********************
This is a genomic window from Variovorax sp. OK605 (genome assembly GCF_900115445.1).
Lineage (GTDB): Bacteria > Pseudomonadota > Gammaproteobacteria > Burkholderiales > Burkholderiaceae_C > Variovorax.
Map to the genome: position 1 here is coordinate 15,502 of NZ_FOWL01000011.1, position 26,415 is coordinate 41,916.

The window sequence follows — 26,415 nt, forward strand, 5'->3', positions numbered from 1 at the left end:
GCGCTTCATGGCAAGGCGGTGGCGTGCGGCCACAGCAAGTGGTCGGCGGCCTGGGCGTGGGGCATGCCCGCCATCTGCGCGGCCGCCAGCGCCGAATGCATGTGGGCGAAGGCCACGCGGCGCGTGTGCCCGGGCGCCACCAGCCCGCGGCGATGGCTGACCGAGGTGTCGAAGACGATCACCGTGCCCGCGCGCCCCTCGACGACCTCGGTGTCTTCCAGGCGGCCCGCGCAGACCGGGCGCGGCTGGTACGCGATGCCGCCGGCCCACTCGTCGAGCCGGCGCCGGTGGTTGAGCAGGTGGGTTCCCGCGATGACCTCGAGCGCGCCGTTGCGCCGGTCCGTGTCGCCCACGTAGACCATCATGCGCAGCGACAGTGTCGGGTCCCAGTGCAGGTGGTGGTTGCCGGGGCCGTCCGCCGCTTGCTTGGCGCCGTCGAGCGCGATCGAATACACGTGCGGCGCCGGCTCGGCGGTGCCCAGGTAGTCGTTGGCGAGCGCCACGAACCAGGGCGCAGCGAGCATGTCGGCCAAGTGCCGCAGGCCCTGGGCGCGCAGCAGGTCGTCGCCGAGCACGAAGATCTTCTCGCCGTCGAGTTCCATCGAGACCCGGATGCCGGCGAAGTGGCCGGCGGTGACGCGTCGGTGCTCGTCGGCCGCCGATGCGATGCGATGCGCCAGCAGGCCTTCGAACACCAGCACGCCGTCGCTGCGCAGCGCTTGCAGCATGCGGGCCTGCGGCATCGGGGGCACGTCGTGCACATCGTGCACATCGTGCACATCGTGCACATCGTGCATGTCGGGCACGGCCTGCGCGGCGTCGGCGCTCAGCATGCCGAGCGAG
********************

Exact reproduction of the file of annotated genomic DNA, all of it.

This is a genomic window from Variovorax sp. OK605 (genome assembly GCF_900115445.1).
Lineage (GTDB): Bacteria > Pseudomonadota > Gammaproteobacteria > Burkholderiales > Burkholderiaceae_C > Variovorax.
Map to the genome: position 1 here is coordinate 15,502 of NZ_FOWL01000011.1, position 26,415 is coordinate 41,916.

The window sequence follows — 26,415 nt, forward strand, 5'->3', positions numbered from 1 at the left end:
GCGCTTCATGGCAAGGCGGTGGCGTGCGGCCACAGCAAGTGGTCGGCGGCCTGGGCGTGGGGCATGCCCGCCATCTGCGCGGCCGCCAGCGCCGAATGCATGTGGGCGAAGGCCACGCGGCGCGTGTGCCCGGGCGCCACCAGCCCGCGGCGATGGCTGACCGAGGTGTCGAAGACGATCACCGTGCCCGCGCGCCCCTCGACGACCTCGGTGTCTTCCAGGCGGCCCGCGCAGACCGGGCGCGGCTGGTACGCGATGCCGCCGGCCCACTCGTCGAGCCGGCGCCGGTGGTTGAGCAGGTGGGTTCCCGCGATGACCTCGAGCGCGCCGTTGCGCCGGTCCGTGTCGCCCACGTAGACCATCATGCGCAGCGACAGTGTCGGGTCCCAGTGCAGGTGGTGGTTGCCGGGGCCGTCCGCCGCTTGCTTGGCGCCGTCGAGCGCGATCGAATACACGTGCGGCGCCGGCTCGGCGGTGCCCAGGTAGTCGTTGGCGAGCGCCACGAACCAGGGCGCAGCGAGCATGTCGGCCAAGTGCCGCAGGCCCTGGGCGCGCAGCAGGTCGTCGCCGAGCACGAAGATCTTCTCGCCGTCGAGTTCCATCGAGACCCGGATGCCGGCGAAGTGGCCGGCGGTGACGCGTCGGTGCTCGTCGGCCGCCGATGCGATGCGATGCGCCAGCAGGCCTTCGAACACCAGCACGCCGTCGCTGCGCAGCGCTTGCAGCATGCGGGCCTGCGGCATCGGGGGCACGTCGTGCACATCGTGCACATCGTGCACATCGTGCACATCGTGCATGTCGGGCACGGCCTGCGCGGCGTCGGCGCTCAGCATGCCGAGCGAG